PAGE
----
As the Open 60s approach the straits of Dover and a new weather front, strategy at this point will prove to be the deciding factor

At the last report from the race office, just 20 miles separated leaders Kingfisher and SILL from the last yacht, La Rage de Vivre. However, that may not last for long. Three yachts have taken a radical turn to the northwest. Led by ECOVER, currently in fifth place, AlphaGraphics and LRV, sixth and seventh respectively, have apparently decided they have nothing to lose taking a flyer.

Exactly what strategy the three are following can only be guessed. If they tried to follow SILL and Kingfisher, now in first and second, they may feel that they have little chance of catching these two very fast yachts. So, in anticipation of heavy weather ahead they may be getting to the west in the hope of catching the first strong winds of that approaching system.

AlphaGraphics broke early from the westerly course and headed back east in a big way. LRV hedged its bet by bearing off only slightly. Golding stuck with his westerly strategy the longest only tacking southward at around 0100 hours GMT.

FILA, which had taken the most easterly course of the pack, tacked westward a few hours ago and is now in line with SILL and Kingfisher holding in fourth position.

The weather report indicates lighter conditions as the new weather system moves towards the fleet. Whether or not ECOVER and the two other westward boats get the first push from that system should be clear by tomorrow. But, the course is a gamble as it takes the three yachts miles away from the rhumline, increasing their distance to the finish.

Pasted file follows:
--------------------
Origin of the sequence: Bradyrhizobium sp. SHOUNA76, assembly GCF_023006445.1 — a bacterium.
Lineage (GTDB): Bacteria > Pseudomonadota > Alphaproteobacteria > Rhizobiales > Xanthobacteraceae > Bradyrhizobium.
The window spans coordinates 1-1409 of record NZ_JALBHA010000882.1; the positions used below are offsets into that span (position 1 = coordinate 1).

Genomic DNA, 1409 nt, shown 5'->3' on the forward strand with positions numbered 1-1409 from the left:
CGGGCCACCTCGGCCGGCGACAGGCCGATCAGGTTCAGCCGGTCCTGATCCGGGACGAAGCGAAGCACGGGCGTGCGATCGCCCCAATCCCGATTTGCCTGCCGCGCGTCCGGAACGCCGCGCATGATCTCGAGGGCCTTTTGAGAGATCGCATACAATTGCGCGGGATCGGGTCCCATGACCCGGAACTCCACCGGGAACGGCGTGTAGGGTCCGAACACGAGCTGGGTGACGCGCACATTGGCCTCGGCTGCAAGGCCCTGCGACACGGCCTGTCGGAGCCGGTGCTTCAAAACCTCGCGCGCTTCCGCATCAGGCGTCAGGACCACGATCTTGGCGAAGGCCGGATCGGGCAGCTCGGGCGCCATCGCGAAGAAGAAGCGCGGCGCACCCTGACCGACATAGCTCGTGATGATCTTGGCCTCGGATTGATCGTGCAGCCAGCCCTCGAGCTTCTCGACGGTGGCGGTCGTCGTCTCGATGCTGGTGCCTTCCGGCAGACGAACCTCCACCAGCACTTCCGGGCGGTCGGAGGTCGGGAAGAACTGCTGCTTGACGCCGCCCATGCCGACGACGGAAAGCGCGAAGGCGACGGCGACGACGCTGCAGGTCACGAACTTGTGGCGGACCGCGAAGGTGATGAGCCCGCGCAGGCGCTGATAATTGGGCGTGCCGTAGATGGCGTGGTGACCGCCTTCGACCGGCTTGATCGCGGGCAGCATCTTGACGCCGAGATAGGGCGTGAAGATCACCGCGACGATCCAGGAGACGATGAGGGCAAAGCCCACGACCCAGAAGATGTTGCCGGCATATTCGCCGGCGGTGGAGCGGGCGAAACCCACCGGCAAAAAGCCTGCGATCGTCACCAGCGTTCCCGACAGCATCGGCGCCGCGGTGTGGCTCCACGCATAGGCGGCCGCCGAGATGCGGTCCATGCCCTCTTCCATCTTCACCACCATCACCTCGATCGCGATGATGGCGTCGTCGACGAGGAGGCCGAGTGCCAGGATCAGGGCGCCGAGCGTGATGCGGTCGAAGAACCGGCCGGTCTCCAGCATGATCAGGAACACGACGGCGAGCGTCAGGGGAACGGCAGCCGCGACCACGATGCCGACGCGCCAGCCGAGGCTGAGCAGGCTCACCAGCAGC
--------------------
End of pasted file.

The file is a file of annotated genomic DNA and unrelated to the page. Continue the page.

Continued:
Still, the strategy may have another benefit. Even if they gain little in the way of stronger winds to the west, they have positioned themselves well for a straight shot south to the Straits of Dover. On the other hand, the other four eastward yachts cannot stay that course much longer. Eventually they will have to tack west in order to round the top of France. Paying this price early in lighter winds may be at the core of Golding’s strategy. It may be at that the point when the other four yachts are forced to tack west that ECOVER hopes to speed past Kingfisher, SILL and Gartmore in the stronger winds that will prevail then.

Meanwhile, boat speeds have held in the 8 to 10 knot range most of the day, slow going for yachts that can hit 30 knots or more in a stiff breeze.

Weather analysis suggests gale force winds across the Straits of Dover at about the time the fleet reaches that point in the leg. With winds predicted as high as 45 knots, it will be the first physical test of both yachts and crews of the race. With a short stopover scheduled in Portsmouth before the start of the first transatlantic leg, any serious damage to a yacht in this leg could be fatal to a team’s hopes.